Awe: we thank The Great Escape Room for providing the room photo above; we believe it completely conveys the utter lack of memorable tactics they employed in this endeavor.
Care: the props are worn in a way that is very clearly from use and not intent. The staff seems to delight in making it difficult for players to book rooms or have their questions answered (instead of helping our teammates with some routine questions by phone, the staff told her to ‘check the website’). The in-room moderator seemed like she wasn’t paying any attention to us at all, though, wanting to believe the best of her, it might just be impossible to keep an eye on 10 people like this (but room size is also a care issue, just not one she could have solved personally). I did like the card we received at the end of our session though; it listed the room details, moderator info and our completion time. It was a really nice touch for such an abysmal experience.
Teamwork: there were over a hundred puzzle pieces and doo-dads to find and having a large team did help us cover a lot of ground. Sadly, not only were we continuing to find them long after we had solved the puzzles, but none of the challenges required more than one person to complete. As play went on, there was less and less to do, which meant instead of getting more involved, players attention wondered into frustration.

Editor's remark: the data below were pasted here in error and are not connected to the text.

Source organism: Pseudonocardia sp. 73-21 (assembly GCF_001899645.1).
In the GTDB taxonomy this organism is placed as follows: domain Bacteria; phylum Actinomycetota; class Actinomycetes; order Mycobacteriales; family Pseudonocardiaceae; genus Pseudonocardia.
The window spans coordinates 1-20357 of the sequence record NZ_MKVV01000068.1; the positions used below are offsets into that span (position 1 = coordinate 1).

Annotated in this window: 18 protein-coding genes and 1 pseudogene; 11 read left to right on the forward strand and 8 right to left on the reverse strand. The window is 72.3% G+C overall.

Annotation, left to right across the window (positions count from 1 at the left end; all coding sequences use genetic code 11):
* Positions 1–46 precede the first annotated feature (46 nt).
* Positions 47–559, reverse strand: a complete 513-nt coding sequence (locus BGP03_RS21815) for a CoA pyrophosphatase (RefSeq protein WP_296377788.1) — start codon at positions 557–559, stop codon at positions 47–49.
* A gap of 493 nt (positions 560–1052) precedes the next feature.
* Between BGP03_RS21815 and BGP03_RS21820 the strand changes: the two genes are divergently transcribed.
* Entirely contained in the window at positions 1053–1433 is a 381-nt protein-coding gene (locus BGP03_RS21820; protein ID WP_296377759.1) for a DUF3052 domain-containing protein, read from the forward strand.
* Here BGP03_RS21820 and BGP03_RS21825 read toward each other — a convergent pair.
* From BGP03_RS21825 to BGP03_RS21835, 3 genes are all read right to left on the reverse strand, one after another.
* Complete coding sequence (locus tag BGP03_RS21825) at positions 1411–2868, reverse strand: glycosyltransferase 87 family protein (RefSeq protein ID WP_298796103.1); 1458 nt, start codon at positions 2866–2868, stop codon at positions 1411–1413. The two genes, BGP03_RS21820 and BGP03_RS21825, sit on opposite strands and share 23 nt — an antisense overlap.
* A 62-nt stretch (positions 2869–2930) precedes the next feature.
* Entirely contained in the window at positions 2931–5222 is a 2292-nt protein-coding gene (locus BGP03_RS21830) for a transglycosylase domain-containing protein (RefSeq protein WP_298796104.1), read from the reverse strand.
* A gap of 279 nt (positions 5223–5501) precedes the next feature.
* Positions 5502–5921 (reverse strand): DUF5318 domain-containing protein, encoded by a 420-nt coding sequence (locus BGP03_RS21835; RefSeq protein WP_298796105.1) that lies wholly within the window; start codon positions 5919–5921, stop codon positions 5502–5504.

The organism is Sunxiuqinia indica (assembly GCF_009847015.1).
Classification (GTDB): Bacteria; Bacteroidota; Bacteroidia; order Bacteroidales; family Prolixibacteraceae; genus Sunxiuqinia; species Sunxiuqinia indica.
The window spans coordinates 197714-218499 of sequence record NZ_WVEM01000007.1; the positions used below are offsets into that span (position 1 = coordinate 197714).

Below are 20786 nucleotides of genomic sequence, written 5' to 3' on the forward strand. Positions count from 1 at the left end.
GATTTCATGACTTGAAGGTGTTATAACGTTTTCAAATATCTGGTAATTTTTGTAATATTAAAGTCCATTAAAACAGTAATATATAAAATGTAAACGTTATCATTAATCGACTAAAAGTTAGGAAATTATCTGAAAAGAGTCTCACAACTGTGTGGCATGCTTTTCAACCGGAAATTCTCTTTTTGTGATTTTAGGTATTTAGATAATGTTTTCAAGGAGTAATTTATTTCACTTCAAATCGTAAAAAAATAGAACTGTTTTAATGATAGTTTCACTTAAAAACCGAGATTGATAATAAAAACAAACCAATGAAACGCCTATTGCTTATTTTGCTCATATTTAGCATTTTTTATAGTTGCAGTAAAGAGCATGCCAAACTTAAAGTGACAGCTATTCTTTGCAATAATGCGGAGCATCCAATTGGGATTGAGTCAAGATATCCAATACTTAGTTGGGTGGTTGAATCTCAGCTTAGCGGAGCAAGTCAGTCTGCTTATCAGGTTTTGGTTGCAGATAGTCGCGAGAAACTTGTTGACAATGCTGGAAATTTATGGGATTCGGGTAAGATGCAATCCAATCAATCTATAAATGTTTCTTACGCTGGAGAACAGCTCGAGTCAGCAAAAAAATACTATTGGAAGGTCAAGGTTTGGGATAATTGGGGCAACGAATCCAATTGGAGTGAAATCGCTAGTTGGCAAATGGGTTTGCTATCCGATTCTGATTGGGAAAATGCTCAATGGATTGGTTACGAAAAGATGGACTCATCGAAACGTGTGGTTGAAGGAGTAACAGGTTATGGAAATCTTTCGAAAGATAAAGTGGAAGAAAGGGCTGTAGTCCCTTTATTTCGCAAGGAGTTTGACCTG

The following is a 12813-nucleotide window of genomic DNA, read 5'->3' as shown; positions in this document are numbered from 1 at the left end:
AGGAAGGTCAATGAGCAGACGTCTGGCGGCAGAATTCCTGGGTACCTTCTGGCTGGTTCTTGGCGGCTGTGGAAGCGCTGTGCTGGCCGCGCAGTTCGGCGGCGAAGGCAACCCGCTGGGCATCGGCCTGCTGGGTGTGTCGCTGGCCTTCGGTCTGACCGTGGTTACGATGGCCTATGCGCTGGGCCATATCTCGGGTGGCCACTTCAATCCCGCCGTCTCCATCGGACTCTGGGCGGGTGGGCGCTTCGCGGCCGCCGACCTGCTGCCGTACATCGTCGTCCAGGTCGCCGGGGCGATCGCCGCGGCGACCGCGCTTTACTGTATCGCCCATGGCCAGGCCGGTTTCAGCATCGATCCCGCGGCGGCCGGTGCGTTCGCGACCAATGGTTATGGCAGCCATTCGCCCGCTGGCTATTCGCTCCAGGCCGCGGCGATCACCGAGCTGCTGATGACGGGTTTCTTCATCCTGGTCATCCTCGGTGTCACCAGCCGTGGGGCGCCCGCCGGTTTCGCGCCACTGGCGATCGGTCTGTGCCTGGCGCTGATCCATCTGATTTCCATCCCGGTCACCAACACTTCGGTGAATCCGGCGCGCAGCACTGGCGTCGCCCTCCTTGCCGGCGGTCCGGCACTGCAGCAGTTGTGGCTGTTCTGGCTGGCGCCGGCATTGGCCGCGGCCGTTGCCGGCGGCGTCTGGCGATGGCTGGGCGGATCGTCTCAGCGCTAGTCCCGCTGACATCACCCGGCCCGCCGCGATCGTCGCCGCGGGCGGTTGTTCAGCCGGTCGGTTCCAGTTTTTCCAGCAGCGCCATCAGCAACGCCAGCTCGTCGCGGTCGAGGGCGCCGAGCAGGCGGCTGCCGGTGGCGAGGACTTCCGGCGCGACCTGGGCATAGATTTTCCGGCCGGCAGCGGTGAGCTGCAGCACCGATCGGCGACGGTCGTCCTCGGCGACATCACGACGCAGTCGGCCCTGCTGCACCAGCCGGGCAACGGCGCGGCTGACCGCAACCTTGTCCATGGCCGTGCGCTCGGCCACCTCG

Challenge: there are almost literally 6 puzzles to solve in this experience. They were color coded so that when one found a piece one knew to which puzzle it belonged. As we entered the room, our hostess explained that four of the puzzles could be done in any order, the fifth one could only be completed after the fourth, and all five of those needed to be solved before moving on to the sixth, final puzzle. While that may sound like a well-managed experience, in practice it just meant continual rechecking of spaces/objects for puzzle pieces we didn’t need. There was never a real doubt about what we should be doing next, as with any yellow room, but the thought process needed to solve the challenges was anything but logical.
In short, Professor Moriarty’s Gameroom was so bad that, for the first time in memory, I have absolutely no desire to see other rooms from this venue or any of its chain locations…and that‘s an insult.”
23 1/2 South Magnolia Avenue
Orlando, FL 32801